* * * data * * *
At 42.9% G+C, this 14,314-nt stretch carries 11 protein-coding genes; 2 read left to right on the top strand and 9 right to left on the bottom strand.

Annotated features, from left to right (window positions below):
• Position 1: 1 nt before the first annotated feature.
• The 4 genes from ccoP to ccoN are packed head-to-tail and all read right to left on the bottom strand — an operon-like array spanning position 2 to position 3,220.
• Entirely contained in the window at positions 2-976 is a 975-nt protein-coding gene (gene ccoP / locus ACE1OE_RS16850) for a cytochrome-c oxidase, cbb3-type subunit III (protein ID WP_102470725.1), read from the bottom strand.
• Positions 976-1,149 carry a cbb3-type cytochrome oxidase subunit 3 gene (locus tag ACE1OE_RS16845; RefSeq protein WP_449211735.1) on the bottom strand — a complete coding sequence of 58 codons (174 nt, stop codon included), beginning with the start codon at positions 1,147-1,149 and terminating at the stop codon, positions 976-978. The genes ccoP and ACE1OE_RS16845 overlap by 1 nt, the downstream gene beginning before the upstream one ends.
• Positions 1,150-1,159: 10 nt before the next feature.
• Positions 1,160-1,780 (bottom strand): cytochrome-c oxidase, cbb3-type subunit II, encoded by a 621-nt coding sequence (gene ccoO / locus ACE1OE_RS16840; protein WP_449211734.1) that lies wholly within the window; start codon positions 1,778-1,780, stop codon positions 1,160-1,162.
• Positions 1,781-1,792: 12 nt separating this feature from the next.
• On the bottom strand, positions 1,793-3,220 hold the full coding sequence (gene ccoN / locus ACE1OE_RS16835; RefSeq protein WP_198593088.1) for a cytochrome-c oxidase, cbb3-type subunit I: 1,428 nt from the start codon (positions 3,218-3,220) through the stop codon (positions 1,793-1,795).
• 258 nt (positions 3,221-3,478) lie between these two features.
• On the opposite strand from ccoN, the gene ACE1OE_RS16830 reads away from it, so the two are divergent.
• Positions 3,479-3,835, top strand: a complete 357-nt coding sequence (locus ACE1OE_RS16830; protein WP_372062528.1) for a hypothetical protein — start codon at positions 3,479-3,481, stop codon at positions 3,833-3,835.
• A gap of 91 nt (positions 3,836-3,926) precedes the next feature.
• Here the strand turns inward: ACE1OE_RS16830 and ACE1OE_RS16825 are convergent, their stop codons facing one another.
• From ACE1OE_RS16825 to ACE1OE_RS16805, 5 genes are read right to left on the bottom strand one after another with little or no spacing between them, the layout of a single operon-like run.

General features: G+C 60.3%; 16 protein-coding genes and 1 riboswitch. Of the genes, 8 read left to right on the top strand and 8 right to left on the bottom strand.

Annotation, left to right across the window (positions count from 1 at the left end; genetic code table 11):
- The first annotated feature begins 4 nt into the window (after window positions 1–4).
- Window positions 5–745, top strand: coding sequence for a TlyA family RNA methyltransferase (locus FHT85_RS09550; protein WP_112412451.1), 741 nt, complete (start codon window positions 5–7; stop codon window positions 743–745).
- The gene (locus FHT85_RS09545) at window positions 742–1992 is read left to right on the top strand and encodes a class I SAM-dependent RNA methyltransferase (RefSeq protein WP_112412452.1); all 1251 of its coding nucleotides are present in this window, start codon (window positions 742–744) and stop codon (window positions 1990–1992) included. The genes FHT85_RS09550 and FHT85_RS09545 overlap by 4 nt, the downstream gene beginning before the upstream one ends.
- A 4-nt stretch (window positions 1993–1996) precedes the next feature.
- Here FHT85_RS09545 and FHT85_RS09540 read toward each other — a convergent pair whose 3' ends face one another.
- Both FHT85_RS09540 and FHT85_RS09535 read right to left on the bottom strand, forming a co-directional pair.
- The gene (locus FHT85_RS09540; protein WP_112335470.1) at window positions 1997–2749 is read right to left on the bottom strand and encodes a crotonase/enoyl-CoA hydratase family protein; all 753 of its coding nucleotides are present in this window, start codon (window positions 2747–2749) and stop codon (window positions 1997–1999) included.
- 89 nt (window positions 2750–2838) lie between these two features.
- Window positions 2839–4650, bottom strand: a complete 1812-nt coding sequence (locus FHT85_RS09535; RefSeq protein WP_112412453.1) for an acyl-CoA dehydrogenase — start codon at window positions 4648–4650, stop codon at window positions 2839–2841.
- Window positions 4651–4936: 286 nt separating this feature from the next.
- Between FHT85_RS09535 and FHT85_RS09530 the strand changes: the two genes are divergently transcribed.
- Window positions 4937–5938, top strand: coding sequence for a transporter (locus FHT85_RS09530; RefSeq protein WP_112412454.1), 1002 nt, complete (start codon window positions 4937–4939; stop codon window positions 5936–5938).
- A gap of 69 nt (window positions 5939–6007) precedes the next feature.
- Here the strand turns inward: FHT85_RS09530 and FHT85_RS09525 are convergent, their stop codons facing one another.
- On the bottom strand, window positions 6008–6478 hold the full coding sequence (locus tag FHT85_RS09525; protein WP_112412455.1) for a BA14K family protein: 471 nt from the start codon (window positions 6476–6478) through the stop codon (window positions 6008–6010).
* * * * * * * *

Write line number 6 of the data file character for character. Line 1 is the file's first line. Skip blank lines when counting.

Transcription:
• Positions 976-1,149 carry a cbb3-type cytochrome oxidase subunit 3 gene (locus tag ACE1OE_RS16845; RefSeq protein WP_449211735.1) on the bottom strand — a complete coding sequence of 58 codons (174 nt, stop codon included), beginning with the start codon at positions 1,147-1,149 and terminating at the stop codon, positions 976-978. The genes ccoP and ACE1OE_RS16845 overlap by 1 nt, the downstream gene beginning before the upstream one ends.